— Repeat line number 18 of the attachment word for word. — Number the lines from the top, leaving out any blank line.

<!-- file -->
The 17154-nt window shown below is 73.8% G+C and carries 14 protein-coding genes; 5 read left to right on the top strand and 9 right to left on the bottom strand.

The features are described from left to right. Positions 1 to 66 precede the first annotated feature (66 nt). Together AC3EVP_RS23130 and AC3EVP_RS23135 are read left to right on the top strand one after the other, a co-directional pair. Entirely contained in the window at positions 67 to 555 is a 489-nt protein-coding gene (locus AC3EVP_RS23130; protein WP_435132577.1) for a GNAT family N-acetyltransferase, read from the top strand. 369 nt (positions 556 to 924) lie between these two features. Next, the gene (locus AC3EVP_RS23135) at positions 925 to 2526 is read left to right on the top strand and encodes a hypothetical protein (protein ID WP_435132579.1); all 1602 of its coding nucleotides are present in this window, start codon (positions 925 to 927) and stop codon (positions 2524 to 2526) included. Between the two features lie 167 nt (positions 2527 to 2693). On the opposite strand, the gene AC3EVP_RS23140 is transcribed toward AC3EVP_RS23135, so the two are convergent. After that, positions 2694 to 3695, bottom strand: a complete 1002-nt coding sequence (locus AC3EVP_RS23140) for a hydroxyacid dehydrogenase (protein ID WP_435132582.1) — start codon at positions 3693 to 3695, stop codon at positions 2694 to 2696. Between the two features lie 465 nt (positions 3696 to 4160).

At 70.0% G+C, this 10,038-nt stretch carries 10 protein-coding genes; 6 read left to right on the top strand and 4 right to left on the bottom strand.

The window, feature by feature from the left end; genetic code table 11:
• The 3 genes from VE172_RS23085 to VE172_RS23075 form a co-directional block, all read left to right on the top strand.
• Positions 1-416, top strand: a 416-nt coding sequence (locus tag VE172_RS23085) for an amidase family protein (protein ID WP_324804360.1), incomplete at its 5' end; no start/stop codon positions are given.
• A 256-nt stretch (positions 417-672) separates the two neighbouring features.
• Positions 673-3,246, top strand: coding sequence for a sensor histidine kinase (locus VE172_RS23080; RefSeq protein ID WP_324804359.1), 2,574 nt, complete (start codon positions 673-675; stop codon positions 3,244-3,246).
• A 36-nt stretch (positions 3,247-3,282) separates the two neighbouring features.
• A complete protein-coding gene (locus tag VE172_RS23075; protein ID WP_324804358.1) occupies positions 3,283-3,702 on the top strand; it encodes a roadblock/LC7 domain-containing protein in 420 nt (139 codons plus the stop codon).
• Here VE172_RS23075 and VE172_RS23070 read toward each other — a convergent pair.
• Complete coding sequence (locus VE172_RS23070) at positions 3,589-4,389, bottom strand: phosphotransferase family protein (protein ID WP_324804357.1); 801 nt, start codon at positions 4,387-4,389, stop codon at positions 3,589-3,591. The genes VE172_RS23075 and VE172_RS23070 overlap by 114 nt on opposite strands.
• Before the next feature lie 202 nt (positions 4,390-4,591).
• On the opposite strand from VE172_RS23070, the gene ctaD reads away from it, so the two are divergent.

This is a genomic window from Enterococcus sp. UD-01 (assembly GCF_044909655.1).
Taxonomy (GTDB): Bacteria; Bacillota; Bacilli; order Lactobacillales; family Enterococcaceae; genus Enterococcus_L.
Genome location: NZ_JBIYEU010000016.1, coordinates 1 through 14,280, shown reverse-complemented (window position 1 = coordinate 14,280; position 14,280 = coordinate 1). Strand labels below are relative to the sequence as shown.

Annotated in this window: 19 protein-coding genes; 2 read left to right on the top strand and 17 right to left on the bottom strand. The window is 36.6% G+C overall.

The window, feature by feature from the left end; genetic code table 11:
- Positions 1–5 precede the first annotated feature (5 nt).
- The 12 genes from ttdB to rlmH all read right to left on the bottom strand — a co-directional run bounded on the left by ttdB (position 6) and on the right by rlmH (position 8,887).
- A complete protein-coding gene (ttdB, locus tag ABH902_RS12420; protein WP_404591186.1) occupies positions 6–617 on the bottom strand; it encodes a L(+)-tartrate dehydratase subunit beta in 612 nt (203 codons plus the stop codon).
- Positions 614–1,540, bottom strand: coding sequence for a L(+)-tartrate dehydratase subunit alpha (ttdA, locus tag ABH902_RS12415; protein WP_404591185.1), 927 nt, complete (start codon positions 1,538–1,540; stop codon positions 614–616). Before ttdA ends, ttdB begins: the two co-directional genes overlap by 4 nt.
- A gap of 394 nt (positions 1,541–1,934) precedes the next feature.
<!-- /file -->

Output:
Annotated in this window: 19 protein-coding genes; 2 read left to right on the top strand and 17 right to left on the bottom strand. The window is 36.6% G+C overall.